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Principals of Responsible Use of the H-2B Program for Landscape Contractors

Landscape companies that uses the H-2B program should be aware this next season will be critical for the program, according to Debra Holder, CEO of the Associated Landscape Contractors of America (ALCA).

The ALCA predicts the actions and those of the agents hired will have impact on this next season and possibly for many seasons to come. As a user and beneficiary of this federal program, contractors have a responsibility that not only affects their companies, but the landscape industry as a whole and all the other users of the program nationwide. Immigration issues, coupled with national security concerns, have made the H-2B program more contentious and scrutinized.

The vast majority of companies use an agent for H-2B. Contracting companies must hold agents responsible for the information on the forms, as these practices are done under their names.

Just as you check out your subcontractors, you should do the same with your H-2B agent to protect your interests.

The H-2B program has a fiscal year limit of 66,000 visas issued. Visas H-2B employers obtain, but do not use, count towards the cap. It is common for H-2B employers to request some additional workers to serve as replacement or additional workers over the course of the season. It’s inevitable, also, that the federal requirement that employers file 120 days before workers are needed causes some overestimation. Don’t let your agent talk you into increasing the requested number of workers beyond what you really need, advises the ALCA. If the USDOL determines that an employer has requested significantly more workers than it can employ, it may be investigated for immigration fraud.

The number of workers requested, whether or not they come to the U.S. to work, are counted by the Bureau of Citizenship and Immigration Services in a formula to calculate the 66,000 cap. The cap was met by March in 2004 (the fiscal year begins in Oct.). The ALCA believes there is significant evidence that there had not been 66,000 visas issued at that time, i.e., employers requesting significantly more workers than they needed were responsible for shutting the program down early.

The Consul Generals Office at the U.S. Consulate in Monterrey, Mexico has notified agents and recruiters that approved petitions and visas cannot be legally “traded,” loaned or purchased between companies. Workers admitted to the U.S. under H-2B status must be employed by the employer whose name is on the approved visa petition. Some legislators seek to expand the program, but others are looking for evidence of H-2B program abuse to curtail it.

Reminders and Contacts

Make sure to begin on time, exactly 120 days before you need your workers.

Make sure all applications contain two pre-addressed “next day service” envelopes to save every day possible in the transfer of paperwork between federal offices. (You can hand deliver your application to the State Department of Labor processing the certification application).

If the state questions your H2-B needs, you'll need to contact the “alien labor certifying officer” in the USDOL regional office. If you still have problems, call Charlene Giles of Agr. Labor Certification at (202) 693-2950; email: giles.charlene@dol.gov.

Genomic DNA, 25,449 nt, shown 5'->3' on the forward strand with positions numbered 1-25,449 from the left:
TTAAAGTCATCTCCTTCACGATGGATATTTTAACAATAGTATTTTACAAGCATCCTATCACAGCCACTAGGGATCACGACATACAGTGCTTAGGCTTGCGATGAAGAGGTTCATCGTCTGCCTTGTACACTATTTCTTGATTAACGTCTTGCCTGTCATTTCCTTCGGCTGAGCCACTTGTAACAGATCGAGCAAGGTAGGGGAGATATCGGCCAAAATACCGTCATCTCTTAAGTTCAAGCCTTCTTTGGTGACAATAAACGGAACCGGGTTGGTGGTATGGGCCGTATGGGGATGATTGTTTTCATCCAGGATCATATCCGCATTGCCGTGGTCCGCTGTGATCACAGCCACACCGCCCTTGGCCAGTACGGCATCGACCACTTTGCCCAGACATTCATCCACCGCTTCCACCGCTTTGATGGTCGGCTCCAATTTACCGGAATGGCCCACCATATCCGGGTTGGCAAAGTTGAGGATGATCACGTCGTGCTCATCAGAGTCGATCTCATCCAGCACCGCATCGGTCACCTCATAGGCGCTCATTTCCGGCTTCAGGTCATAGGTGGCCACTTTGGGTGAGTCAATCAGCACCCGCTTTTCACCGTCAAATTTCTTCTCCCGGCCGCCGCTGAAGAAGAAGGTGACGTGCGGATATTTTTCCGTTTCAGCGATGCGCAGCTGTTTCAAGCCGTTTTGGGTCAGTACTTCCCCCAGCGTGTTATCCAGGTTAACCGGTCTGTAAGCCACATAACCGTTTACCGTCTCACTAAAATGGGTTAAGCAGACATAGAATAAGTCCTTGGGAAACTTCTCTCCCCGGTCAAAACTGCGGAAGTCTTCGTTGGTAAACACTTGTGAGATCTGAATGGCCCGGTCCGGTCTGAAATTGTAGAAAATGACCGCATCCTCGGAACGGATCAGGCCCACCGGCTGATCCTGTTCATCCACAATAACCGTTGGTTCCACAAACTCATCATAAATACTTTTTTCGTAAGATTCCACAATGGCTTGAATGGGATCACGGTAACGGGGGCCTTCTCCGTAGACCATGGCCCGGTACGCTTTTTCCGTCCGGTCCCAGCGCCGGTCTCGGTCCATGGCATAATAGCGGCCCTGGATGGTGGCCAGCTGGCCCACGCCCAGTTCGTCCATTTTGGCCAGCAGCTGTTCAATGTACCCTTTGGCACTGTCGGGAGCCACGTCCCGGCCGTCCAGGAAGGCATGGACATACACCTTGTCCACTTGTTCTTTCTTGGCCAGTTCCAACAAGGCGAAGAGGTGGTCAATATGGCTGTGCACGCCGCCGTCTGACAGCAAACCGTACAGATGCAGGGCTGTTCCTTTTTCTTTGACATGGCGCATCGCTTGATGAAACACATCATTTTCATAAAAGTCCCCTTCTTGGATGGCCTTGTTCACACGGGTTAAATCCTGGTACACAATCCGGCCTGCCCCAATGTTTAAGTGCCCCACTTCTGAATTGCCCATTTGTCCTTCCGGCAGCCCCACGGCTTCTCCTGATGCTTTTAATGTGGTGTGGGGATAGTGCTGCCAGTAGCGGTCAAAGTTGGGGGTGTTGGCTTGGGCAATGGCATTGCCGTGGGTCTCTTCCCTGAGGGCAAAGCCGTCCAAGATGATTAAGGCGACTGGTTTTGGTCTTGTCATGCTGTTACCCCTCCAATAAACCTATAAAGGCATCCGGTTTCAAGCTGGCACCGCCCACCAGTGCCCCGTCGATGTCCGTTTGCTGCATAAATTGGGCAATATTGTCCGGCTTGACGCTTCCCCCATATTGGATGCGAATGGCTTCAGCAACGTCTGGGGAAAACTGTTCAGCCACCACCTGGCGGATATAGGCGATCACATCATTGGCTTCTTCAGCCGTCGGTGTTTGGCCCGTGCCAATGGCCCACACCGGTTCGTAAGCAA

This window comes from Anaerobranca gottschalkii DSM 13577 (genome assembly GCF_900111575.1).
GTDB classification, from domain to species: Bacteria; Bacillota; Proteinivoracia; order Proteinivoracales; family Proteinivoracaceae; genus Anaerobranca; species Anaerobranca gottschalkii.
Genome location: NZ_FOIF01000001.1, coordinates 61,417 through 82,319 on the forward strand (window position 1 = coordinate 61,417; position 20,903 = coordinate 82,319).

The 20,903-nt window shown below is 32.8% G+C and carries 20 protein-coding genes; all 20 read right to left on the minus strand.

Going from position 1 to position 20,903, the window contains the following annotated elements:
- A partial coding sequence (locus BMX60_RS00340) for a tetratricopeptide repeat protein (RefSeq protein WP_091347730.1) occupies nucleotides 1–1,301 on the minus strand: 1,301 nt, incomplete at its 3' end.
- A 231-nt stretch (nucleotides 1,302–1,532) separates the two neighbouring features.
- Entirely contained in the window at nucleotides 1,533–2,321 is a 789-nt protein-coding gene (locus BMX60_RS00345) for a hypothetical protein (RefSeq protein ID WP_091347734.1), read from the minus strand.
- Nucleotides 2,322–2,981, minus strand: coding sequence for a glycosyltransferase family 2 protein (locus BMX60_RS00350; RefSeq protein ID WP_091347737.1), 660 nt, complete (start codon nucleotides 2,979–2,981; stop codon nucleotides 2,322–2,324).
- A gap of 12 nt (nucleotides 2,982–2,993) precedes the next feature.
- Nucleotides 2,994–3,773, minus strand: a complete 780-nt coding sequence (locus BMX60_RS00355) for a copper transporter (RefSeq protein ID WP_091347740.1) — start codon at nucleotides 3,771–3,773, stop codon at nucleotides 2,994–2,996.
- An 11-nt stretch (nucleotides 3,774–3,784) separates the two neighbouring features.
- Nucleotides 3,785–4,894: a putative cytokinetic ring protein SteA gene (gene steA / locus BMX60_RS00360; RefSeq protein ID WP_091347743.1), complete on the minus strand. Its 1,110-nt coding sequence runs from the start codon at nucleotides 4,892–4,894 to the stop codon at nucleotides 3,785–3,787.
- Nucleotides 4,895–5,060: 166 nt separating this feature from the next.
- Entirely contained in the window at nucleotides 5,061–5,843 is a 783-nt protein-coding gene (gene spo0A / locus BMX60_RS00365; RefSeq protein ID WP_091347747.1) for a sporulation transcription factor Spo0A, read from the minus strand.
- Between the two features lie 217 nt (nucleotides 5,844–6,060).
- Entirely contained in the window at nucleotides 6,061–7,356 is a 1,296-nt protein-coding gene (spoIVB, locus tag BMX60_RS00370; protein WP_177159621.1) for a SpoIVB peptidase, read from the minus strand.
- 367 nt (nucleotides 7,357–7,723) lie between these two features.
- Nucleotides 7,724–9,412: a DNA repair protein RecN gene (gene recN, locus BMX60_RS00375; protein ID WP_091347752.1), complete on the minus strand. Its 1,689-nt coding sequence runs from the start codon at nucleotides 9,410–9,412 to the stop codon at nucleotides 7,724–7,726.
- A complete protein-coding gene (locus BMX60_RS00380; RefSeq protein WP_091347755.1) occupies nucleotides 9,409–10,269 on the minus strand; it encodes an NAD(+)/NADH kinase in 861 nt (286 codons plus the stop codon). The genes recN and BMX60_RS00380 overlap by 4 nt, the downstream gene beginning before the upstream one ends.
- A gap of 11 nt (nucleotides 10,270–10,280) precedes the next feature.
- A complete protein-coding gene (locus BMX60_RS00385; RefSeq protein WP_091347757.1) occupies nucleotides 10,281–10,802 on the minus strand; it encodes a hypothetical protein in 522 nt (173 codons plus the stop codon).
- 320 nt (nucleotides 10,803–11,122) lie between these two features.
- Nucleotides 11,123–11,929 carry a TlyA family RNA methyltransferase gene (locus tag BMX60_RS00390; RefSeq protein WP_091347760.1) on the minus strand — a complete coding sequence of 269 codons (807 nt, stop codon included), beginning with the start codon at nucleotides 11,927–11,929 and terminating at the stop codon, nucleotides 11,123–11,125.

Questions to Ask When Using an H-2B Agent

The following questions are suggested by the ALCA:

  1. How long have you been doing this?
  2. How many clients do you have?
  3. In what industries do you specialize?
  4. Provide me some landscape companies names as references.
  5. Do you specialize in H-2A or H-2B?
  6. How many USDOL labor certifications were denied that you filed? Did you appeal the denials successfully?
  7. How many CIS visa petition applications have you had denied?
  8. Is your company full service? i.e., do you do all aspects of the application processing - recruiting, other worker logistics? Please, describe what parts you do and what is my responsibility.
  9. Please explain how you charge for your services; include all charges beginning to end.
  10. Do you guarantee your workers? How long does it take to get a replacement?
  11. Has the U.S. Consulate, the DOL or USCIS ever taken action against you that could affect your processing of applications or visas in your name?
  12. Do you have objections to me recovering some or all of the cost of your services from my workers? If I do, will you disclose this fact to the workers at time of recruitment
  13. How timely have you been in getting workers to the company on the desired date?
  14. How will the visa cap affect me this year?
  15. How will you expedite applications this year to avoid me getting caught on the date the cap becomes effective?
  16. What will happen if my application gets caught by the 66,000 cap?
  17. Who is the person that will answer my questions during the process? Is the agent easily accessible? How will the system be tracked so I know what is happening from the day my application is sent until the day I receive my workers?
  18. How long does the process take at each step? What are the time limits imposed on the government agencies for processing applications?
  19. What is the process to resolve client – agent conflicts?
  20. How do you ascertain that the workers you provide are well suited to my needs?
  21. Can we get the same workers back next year?
  22. Am I required to furnish housing? If so, does the law require me to pay for the housing? If not, how do they obtain housing and transportation?
  23. Do the workers have drivers licenses?
  24. Who is responsible to do the advertising?
  25. Can you help with establishing my dates of need (seasonality requirements)?


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June 18, 2019, 6:46 pm PDT

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